# Classical source for theorem on three parallel lines cut by two transversals

I am trying to find a classical source for the following theorem about parallel lines and transversals:

If three parallel lines are cut by two transversals, then the segments between the parallels along one of the transversals are in the same ratio as the corresponding segments along the other transversal.

(For an illustration of this theorem, see http://hotmath.com/hotmath_help/topics/parallel-lines-and-transversals.html.)

This theorem is a standard part of the conventional secondary Geometry course in the United States (and probably elsewhere?), not least because it lends itself naturally to computational problems that can easily be tested on standardized assessments. An added benefit from a pedagogical perspective is that it has a naturally-stated converse that is superficially plausible but false. (It also has a more clumsily-stated converse that is true.)

I assumed that I would find this in Euclid's Elements, but the closest I can find there is Book VI, Proposition 2, which establishes an analogous result for a line parallel to one side of a triangle and intersecting the other two sides. The theorem I am interested in can be proved fairly easily as a corollary of VI.2, but as far as I can see Euclid does not state it explicitly.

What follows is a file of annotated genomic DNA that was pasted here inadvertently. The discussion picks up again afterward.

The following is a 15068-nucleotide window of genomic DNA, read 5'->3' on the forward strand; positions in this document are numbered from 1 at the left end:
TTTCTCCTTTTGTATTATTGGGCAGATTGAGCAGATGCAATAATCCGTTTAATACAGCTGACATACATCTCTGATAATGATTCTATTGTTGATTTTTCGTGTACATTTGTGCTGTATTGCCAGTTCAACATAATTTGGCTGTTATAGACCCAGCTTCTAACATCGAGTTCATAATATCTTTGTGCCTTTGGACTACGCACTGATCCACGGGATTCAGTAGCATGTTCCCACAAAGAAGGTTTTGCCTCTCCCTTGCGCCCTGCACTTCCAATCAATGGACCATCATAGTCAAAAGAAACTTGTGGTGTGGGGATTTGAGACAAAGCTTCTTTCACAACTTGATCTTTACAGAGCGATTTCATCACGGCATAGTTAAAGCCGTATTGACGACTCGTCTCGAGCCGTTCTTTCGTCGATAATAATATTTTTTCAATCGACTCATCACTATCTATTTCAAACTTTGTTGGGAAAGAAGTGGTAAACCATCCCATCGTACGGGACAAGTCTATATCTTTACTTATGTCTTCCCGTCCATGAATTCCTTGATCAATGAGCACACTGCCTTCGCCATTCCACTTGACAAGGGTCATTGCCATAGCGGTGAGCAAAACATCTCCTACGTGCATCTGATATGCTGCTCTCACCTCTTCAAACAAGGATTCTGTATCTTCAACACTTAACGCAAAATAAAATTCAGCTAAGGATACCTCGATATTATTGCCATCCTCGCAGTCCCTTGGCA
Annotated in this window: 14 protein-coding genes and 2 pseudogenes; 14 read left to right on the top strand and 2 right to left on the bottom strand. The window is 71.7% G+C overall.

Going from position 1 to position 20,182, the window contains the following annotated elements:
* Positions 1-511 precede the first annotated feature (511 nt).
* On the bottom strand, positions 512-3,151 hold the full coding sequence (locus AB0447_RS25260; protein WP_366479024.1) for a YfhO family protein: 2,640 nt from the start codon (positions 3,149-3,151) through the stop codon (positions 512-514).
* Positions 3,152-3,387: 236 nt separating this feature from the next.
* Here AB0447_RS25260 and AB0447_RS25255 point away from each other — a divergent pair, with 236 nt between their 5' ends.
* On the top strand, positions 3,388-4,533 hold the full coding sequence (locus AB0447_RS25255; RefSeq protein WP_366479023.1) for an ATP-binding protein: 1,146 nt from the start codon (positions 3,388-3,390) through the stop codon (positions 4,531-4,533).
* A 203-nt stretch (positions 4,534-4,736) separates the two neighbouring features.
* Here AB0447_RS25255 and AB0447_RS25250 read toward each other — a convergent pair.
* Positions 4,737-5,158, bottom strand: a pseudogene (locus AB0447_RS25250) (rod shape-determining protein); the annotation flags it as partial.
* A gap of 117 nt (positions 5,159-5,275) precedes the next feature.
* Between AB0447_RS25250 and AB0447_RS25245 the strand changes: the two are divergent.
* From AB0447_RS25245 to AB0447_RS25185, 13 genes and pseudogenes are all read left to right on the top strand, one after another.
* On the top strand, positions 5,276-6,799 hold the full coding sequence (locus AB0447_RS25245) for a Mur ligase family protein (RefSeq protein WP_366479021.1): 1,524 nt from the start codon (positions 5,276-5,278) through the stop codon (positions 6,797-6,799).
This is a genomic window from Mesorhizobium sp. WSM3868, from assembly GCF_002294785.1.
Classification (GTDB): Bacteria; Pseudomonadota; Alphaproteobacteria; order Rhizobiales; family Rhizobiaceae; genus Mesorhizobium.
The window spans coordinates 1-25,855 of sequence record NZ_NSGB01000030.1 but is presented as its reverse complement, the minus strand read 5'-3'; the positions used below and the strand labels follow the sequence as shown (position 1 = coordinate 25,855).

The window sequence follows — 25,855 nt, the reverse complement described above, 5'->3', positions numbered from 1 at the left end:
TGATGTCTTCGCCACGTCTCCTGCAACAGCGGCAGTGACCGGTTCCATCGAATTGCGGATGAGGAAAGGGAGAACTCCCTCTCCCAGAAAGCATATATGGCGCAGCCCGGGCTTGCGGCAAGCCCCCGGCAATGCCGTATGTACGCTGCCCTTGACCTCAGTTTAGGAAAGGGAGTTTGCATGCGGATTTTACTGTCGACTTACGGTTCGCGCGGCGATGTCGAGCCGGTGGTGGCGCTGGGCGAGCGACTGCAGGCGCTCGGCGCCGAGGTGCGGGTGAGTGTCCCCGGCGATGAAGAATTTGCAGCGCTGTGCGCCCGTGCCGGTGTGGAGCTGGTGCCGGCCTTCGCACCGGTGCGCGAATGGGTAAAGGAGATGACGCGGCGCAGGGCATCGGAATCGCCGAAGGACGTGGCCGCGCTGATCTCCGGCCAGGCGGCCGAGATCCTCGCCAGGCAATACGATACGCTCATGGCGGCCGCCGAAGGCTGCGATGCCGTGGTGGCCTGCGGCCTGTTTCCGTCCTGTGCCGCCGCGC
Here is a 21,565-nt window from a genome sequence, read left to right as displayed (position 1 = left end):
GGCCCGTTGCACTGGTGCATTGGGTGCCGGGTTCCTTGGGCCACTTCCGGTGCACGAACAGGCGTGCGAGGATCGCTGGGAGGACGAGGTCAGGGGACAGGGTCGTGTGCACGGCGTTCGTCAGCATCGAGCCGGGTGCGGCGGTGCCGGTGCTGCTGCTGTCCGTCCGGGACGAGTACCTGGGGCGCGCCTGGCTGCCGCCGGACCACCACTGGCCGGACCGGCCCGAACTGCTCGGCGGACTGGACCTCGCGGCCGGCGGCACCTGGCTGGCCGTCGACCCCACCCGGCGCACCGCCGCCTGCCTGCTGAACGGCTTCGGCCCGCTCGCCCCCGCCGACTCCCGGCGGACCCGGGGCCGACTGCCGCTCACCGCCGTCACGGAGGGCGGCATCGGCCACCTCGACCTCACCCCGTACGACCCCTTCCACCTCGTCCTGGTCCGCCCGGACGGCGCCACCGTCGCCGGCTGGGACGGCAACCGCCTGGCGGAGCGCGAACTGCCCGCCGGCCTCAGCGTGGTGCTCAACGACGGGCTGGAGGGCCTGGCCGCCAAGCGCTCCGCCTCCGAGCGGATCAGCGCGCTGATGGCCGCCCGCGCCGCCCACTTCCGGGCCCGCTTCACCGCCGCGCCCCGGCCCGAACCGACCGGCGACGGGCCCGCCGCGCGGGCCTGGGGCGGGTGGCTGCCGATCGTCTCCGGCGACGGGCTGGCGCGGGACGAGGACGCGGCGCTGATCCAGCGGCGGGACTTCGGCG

What is a classical source for this theorem? (I am also interested in any historical background on its converse.)

• Isn't it a fairly trivial corollary of properties of similar triangles? Sep 17, 2015 at 13:46
• Ignore me, i missed your equally valid point that it follows from Euclid VI.2. Sep 17, 2015 at 13:48
• Many of the propositions in Euclid are trivial consequences of basic properties. Nevertheless they are stated explicitly and proved. This one does not seem to be. Sep 17, 2015 at 20:07